Crude-oil futures rebounded early Tuesday, after overnight losses, and continued trading in green territory, buoyed by data from China that showed that the slowdown there is less severe than imagined.
Brent November contract was trading 0.40% higher to $97.36 a barrel at 1024 BST.
WTI November contract was trading 0.36% higher to $91.20 a barrel.
The preliminary HSBC China manufacturing PMI for September rose to 50.5, compared to August's final reading of 50.2, raising expectations for higher economic activity and fuel demand in the world's second-largest economy.
Commerzbank Corporates & Markets said in a note: "Brent has climbed above the $97 per barrel mark on the back of better than expected Chinese figures after having put its mid-September two-year low to the test once again yesterday. Whether positive data published by China will be enough to dispel any concerns about demand is doubtful, however. After all, the downward revisions undertaken by the energy agencies for global oil demand and for the call on [Opec] were simply too pronounced.
"Against this backdrop, pressure on [Opec] is mounting to adjust its oil supply to the lower demand, though this is not likely to happen in the near future. According to the oil minister of the United Arab Emirates, no decision has yet been taken to reduce the production target. Last week, [Opec's] General-Secretary had raised the prospect of a 500,000 barrel per day cut next year, which roughly corresponds to the discrepancy between the current production target and the call on [Opec] estimated for 2015."
"Before the next regular meeting of [Opec] takes place on 27 November there are likely to be numerous comments about a possible decrease in production, which is likely to preclude any further fall in prices. For prices to recover, however, the demand outlook would need to brighten or there would have to be significant supply outages.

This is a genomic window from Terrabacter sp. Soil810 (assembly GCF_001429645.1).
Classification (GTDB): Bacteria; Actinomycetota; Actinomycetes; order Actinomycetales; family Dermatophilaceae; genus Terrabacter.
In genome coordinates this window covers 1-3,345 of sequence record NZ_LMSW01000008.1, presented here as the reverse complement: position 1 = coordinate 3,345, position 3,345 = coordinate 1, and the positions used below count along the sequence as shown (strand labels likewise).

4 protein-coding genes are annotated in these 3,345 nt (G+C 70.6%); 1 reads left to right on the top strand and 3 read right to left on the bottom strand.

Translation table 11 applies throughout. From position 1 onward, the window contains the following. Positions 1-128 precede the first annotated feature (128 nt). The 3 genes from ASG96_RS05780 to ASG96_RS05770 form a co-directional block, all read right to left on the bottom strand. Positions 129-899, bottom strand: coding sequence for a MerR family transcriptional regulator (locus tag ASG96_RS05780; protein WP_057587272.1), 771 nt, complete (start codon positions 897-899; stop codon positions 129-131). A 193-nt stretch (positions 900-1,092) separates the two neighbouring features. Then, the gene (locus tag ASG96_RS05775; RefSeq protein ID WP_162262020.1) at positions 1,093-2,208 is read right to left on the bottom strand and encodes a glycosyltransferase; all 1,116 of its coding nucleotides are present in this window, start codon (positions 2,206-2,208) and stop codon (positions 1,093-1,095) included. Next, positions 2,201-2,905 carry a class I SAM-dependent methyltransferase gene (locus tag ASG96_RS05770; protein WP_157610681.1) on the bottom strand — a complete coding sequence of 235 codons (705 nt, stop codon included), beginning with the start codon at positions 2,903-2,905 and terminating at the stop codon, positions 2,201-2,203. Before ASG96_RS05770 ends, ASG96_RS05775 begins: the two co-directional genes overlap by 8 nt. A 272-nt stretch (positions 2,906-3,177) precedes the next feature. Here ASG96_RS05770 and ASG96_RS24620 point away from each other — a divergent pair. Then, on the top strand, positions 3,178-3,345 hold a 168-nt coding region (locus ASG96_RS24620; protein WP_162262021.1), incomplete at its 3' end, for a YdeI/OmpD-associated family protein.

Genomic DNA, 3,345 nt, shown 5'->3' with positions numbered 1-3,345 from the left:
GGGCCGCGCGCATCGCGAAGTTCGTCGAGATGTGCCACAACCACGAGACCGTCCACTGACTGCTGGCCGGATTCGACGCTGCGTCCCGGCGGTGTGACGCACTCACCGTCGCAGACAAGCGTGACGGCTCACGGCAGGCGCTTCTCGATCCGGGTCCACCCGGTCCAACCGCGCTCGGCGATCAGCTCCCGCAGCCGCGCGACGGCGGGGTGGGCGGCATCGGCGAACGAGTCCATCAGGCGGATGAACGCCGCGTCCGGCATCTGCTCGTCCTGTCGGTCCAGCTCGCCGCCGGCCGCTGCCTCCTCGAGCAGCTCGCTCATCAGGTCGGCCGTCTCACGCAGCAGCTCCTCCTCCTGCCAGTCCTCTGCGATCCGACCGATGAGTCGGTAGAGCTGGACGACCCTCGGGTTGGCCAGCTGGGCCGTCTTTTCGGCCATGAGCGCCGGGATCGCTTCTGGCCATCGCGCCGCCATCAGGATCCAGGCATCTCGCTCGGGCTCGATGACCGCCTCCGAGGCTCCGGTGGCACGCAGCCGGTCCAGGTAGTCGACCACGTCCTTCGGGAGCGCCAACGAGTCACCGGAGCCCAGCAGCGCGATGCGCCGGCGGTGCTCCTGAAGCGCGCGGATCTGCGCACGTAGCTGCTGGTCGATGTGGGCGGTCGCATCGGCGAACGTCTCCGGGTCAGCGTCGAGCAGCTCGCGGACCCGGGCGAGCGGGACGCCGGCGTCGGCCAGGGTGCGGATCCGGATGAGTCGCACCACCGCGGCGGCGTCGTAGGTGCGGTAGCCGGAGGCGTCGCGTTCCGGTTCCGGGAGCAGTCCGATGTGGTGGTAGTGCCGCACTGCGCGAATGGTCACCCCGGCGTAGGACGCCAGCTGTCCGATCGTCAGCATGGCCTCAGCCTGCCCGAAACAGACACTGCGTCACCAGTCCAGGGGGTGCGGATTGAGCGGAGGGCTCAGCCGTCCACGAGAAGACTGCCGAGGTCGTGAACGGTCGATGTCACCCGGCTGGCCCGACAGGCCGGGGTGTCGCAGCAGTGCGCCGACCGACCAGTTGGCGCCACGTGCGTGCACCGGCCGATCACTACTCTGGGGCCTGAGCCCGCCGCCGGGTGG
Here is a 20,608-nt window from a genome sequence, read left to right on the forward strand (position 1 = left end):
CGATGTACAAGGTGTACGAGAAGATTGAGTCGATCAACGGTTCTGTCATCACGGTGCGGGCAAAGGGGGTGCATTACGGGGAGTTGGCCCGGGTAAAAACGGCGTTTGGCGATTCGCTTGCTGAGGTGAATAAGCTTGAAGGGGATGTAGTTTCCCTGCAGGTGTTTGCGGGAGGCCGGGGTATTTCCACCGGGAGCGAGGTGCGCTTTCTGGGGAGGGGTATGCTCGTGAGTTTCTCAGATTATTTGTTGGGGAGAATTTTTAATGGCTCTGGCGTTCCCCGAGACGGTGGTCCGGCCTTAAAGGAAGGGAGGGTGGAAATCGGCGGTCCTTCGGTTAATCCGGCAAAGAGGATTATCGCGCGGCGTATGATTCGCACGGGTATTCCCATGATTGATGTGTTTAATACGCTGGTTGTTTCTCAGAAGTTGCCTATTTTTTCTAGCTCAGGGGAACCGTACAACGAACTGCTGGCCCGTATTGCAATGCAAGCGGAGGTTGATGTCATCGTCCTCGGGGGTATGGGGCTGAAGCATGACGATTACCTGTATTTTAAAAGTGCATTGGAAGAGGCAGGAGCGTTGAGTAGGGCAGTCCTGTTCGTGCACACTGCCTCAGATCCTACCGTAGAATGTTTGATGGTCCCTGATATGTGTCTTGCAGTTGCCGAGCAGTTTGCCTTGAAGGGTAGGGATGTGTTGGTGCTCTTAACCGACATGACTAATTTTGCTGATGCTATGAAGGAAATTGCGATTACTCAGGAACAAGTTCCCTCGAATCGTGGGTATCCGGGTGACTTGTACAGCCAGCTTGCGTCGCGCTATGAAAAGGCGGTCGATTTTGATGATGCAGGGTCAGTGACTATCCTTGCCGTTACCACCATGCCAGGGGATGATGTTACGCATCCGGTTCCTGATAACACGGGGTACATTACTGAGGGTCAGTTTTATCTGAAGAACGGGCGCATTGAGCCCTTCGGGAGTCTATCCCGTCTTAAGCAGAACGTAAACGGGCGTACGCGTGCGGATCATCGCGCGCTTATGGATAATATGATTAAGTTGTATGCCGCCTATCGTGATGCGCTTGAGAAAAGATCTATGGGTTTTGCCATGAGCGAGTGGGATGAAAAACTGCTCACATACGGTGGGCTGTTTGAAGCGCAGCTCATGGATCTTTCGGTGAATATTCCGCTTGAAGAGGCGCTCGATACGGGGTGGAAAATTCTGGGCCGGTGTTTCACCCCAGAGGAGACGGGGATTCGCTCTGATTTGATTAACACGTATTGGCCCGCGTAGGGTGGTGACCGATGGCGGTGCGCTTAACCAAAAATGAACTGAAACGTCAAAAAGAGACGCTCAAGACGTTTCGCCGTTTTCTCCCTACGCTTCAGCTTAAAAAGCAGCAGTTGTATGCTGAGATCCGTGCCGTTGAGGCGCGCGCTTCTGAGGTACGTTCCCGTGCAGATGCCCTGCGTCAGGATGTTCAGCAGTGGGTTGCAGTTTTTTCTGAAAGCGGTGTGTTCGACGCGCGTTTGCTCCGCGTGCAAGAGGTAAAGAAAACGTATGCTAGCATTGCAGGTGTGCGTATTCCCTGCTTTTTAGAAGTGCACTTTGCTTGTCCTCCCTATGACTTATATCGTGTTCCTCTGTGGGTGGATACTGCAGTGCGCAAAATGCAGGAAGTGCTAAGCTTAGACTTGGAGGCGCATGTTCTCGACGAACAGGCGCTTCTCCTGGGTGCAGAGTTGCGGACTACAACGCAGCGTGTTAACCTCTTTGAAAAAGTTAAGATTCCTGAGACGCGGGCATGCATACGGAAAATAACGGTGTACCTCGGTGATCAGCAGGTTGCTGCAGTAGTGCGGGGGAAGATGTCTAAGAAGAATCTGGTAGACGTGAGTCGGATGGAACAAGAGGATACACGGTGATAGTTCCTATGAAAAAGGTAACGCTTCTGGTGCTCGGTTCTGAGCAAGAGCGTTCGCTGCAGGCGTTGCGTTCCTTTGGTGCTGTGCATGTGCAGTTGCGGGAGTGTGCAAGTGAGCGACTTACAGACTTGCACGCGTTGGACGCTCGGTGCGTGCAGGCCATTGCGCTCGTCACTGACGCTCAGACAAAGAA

"According to the ICE, money managers only slightly reduced their net long positions in Brent in the week to 16 September despite the Brent price having dropped to a two-year low in the reporting week. It would appear that most of those investors willing to sell have already exited. Speculative positioning in gasoil is net short for the first time since June 2013," Commerzbank added.
China's oil demand also showed an improvement in August, reversing the waning trend seen in the first six months of the year.
The nation's apparent oil demand, a measure of domestic demand after accounting for changes in inventory, rose 1% in August over July 2014, with year-on-year growth returning to positive territory, Ivan Szpakowski, analyst at Citi Research, told MarketWatch.
Danske Bank said in a note: "[23 September's] HSBC/Markit manufacturing PMI must be regarded as very positive news as it suggest that the slowdown in China is less severe than feared after the very poor industrial production data for August.
"The average level for the HSBC/Markit manufacturing PMI in Q3 improved to 50.8 from 49.4 in Q2 and hence (unlike industrial production) still suggests an acceleration in growth in Q3."
"The current level of the HSBC/Markit manufacturing slightly above 50 would usually suggest underlying growth in industrial production around 9% y/y (6.9% y/y in August) and GDP growth around 7.5%," the bank added.